Any final comments?
The other day I was absently doing the dishes and intently recalling some of the things different “guides” have said to me in lucid dreams—characters I distinctly sensed were not merely thought forms—when I was suddenly struck by the mind-blowing realization it constitutes an ongoing message:
“Keep moving forward.”
“Don’t care too much for definitions, it’s the personal experience that matters.”
“For you all is God and riches. Don’t confuse the gifts with the givers. What flows down from your Ka, receive.”
“You’re very bright.”
“Do you remember?” he asks. I reply, “Yes.” He nods and says, “Noted.”
He asks, “Do you want this to be hell or heaven?” I answer, “Heaven!” He says, “Me too… Why did you leave me for so long?”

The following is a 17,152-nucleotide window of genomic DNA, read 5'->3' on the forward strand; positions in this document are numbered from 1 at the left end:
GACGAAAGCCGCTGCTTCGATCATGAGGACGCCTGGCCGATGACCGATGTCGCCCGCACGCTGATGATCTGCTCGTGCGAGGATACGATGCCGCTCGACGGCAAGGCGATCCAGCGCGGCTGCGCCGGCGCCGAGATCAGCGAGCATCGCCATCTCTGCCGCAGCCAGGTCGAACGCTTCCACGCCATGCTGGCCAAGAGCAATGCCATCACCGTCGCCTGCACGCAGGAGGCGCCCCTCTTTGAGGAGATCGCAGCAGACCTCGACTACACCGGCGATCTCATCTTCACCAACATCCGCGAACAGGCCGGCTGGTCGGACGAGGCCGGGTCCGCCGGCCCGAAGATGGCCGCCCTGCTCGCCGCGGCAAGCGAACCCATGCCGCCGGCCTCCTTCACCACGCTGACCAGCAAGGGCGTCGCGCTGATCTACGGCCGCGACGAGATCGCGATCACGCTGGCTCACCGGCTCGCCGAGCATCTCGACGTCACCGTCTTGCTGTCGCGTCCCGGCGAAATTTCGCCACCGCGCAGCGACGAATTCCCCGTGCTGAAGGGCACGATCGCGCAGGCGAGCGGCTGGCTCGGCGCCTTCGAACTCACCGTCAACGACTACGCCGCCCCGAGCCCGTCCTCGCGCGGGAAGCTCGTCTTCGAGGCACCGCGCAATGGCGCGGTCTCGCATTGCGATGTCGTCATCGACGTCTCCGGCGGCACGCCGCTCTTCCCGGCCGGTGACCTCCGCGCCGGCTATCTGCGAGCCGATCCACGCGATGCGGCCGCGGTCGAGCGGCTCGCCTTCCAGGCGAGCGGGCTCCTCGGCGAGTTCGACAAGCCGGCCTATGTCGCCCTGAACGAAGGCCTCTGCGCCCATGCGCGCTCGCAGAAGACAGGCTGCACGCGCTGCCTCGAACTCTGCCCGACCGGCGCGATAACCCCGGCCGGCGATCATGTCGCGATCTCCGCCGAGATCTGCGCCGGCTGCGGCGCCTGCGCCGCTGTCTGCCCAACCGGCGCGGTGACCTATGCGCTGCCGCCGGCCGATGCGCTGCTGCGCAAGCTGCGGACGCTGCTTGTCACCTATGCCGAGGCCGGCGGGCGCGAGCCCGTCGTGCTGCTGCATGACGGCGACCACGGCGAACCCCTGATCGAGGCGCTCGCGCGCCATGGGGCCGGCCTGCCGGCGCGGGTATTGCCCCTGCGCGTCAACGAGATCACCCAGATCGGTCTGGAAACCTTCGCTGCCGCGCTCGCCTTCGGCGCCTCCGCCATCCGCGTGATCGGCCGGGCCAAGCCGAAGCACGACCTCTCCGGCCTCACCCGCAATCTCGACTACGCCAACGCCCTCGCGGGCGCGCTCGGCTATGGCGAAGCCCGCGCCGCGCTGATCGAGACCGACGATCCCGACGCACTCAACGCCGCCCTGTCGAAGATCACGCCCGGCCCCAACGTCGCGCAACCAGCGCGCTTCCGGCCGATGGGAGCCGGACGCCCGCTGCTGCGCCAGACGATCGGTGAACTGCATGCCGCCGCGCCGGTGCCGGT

“Miracles can happen.”
Lucid dreams are a truly effective means to, metaphorically speaking, cleanse the soul’s lens in a way that the intellect, and all our good intentions, cannot do as effectively, or as quickly, in waking life. When I experience and confront issues in lucid dreams, a vital change occurs on all levels of my being that might otherwise take years, or an entire lifetime, perhaps even longer. “Normal” dreams can help, of course, but based on my personal experience, it’s my theory lucid dreams have the power to give you a “charge” that helps effectively “burn” away negative habits, emotions and thought patterns. Lucid Dreaming is a uniquely individual spiritual path, yet it’s also bringing me under the stimulating wing of a growing community, a movement really—a drive to expand the borders of consciousness and, ideally (inevitably) transform any and all limiting sociocultural perceptions and structures.
Thanks for being so gracious and telling us about your lucid dreaming life.